ABC News’ John R. Parkinson (@JRPabcDC) reports:
House Majority Leader Eric Cantor said that President Obama “abruptly” ended Wednesday’s bipartisan discussions as the White House – shoving back his chair and saying, “I’ll see you tomorrow,” before walking out of the negotiations.
Cantor, R-Va., said the president became frustrated when he suggested that negotiators should pocket the savings from amicable spending cuts and move forward on a stop-gap measure because the two sides are so far apart that reaching a deal to extend the debt limit through 2013 seems to be out of reach.
“What I said is I’m not clear as to why we keep going downward, and it seems to me that the disagreement on the amount of savings has to do with the Democrats here in this building [the Capitol] and those in the White House,” Cantor said, expressing frustration over what he characterized as a shrinking pool of common agreement on spending cuts, which he said have diminished from about $2 trillion a week ago to about $1.4 trillion in cuts today.
“What I was saying to the president was we are so far apart from getting to the number that would allow us in the House to get the votes to increase the debt limit $2.4 trillion,” Cantor said. “We were at $2 trillion on Thursday, there’s some questions raised, then we went down to $1.8 trillion because of the health care mandatories, then $1.7 [trillion], now $1.4 [trillion]. I mean, this is how the story has been consistently, all week long.”
Cantor recalled President Obama telling the leaders that they “ought to get in the mode here, because we’re going to have to decide by Friday which way we’re going.”
“[President Obama] said we ought to all start to think about things we can do rather than things we can’t, so I asked him, ‘In that spirit Mr. President, does that mean, you know, if we look at the situation we are very far apart right now. You know, if you want the full $2.4 trillion increase and you say that you won’t sign anything else, I don’t know if we can get there,’” Cantor recounted. “I said I was willing to come off my insistence that there’d be one vote, that perhaps we could avoid default.”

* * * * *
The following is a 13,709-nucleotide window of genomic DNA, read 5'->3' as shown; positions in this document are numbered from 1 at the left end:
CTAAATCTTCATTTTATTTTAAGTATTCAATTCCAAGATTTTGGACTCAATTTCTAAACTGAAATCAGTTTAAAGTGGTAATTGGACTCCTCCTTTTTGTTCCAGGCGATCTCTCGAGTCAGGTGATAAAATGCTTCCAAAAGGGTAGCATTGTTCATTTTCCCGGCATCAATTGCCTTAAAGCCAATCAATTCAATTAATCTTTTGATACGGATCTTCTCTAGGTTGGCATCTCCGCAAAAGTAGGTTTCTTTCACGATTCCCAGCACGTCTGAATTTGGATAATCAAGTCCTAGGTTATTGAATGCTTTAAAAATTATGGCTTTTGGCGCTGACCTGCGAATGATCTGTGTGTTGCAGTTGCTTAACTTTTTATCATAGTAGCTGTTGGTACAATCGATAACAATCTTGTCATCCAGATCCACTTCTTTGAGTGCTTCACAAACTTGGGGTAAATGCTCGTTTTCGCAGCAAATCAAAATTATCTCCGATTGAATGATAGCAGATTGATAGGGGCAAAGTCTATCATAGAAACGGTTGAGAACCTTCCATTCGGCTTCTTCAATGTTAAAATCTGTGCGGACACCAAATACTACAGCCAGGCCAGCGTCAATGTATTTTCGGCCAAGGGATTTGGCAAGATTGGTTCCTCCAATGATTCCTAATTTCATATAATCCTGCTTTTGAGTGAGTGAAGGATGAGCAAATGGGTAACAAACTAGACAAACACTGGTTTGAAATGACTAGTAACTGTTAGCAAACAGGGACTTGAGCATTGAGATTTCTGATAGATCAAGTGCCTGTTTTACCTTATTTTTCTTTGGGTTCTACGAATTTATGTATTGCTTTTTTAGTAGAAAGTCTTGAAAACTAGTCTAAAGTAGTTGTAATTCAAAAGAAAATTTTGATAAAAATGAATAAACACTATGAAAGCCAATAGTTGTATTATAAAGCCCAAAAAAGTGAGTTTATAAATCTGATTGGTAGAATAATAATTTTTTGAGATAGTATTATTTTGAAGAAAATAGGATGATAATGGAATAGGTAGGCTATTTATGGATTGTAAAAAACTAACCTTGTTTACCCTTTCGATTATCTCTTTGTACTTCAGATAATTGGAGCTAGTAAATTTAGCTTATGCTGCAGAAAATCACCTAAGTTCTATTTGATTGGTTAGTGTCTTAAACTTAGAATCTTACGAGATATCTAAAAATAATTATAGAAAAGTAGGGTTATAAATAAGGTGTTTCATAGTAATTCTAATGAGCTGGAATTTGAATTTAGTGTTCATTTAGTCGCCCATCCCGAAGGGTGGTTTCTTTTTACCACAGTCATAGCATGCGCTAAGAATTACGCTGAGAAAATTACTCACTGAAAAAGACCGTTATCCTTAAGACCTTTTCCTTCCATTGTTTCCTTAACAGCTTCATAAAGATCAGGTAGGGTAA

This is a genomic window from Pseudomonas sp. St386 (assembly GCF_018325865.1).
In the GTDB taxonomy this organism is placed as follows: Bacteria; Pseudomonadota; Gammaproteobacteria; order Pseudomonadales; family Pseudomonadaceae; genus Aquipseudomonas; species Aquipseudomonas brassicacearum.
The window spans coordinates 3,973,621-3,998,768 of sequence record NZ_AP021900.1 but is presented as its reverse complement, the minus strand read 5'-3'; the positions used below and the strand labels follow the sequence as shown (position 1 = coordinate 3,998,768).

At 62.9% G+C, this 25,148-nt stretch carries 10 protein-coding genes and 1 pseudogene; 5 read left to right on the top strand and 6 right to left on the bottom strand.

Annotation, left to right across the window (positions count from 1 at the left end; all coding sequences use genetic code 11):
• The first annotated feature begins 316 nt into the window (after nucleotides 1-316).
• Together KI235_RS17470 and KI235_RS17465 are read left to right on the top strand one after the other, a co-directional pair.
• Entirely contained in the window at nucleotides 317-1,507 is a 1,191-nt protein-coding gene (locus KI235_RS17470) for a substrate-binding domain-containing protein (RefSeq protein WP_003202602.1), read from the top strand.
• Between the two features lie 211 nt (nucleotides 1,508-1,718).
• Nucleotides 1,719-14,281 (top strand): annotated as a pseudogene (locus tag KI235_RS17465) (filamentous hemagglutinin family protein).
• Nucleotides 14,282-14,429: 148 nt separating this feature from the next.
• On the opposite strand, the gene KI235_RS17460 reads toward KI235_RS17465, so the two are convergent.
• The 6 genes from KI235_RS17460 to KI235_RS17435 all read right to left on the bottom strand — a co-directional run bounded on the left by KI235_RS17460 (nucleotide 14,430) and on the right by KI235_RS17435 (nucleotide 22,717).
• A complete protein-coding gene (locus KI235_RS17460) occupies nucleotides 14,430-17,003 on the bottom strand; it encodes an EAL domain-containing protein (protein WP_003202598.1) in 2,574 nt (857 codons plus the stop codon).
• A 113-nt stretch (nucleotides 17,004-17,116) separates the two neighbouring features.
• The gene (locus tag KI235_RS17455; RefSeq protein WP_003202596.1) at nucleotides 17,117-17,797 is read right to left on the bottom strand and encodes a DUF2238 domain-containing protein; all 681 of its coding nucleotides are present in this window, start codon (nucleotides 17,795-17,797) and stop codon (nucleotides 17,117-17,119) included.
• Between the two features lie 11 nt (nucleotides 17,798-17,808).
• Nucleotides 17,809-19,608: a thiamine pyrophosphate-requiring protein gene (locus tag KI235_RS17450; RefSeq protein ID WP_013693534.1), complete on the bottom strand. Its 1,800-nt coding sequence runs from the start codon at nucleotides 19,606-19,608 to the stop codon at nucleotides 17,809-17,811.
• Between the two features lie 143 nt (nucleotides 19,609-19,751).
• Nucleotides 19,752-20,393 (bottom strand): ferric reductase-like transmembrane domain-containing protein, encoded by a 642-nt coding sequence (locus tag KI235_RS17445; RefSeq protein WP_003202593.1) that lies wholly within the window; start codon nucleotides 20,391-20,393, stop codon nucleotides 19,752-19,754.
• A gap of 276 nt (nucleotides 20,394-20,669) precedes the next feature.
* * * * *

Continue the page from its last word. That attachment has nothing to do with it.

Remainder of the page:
The president, along with House Speaker John Boehner, previously insisted that a deal raise the debt ceiling enough to get the country through 2013. President Obama has pledged that he will not sign a deal that does not meet that requirement.
Cantor said that when he asked the president whether he would reconsider signing a stop-gap solution containing the spending cuts of agreement, “that’s when he got very agitated, seemingly.”
Cantor, a six-term lawmaker, said Obama told him, "You either have to compromise on your dollar-for-dollar insistence or you compromise on the big deal" — which Cantor translated as raising taxes.
“He said to me, 'Eric, don’t call my bluff,’” Cantor recalled. “He said, ‘I’m going to the American people with this.’”
Cantor said the president shoved back his chair and said, "I’ll see you tomorrow" before walking out of the Cabinet Room.
The meeting lasted nearly two hours, beginning at 4:24 p.m. and ending at 6:16 p.m.
A senior Democratic aide close to the negotiations said that “Cantor’s account of tonight’s meeting is completely overblown,” and suggested Cantor is holding up progress in the negotiations.
“For someone who knows how to walk out of a meeting, you’d think he know it when he saw it. Cantor rudely interrupted the president three times to advocate for short-term debt ceiling increases while the president was wrapping the meeting,” the aide reported. “This is just more juvenile behavior from him and Boehner needs to rein him in and let the grown-ups get to work.”
UPDATE 10:24 p.m.:
Late Wednesday evening Cantor denied the charge that he interrupted the president three times during the meeting.
"I never interrupted the president, and in fact was deferential, seeking his permission to speak to him, Jack Lew or whomever. I made the point in my opening that they were walking back the spending cut number …that we were no where close," Cantor said. "At the end I said because we were no where close, I would walk back our position of no short term in order to reach agreement if the President would agree not to veto it."
Before walking out, Cantor said Obama told the leaders that the group will meet again Thursday to discuss the health care mandatories and also continue the discussion on the sequestration, the caps and the enforcement mechanisms.
“I know why he lost his temper. He’s frustrated. We’re all frustrated, but, again, I’m trying to represent where the votes are in the House, and we’ve always said, you know, the votes in the House are consistent with the principles that the speaker’s laid out that we’ve been operating on,” Cantor said. “It’s a dollar-for-dollar match, it is no tax increase, and it is … the enforcement mechanisms.”
“If we want to manage to actually begin to cut spending here and institute some reforms, this is the path that we can do it,” Cantor said. “I don’t want to see us rattle the markets.”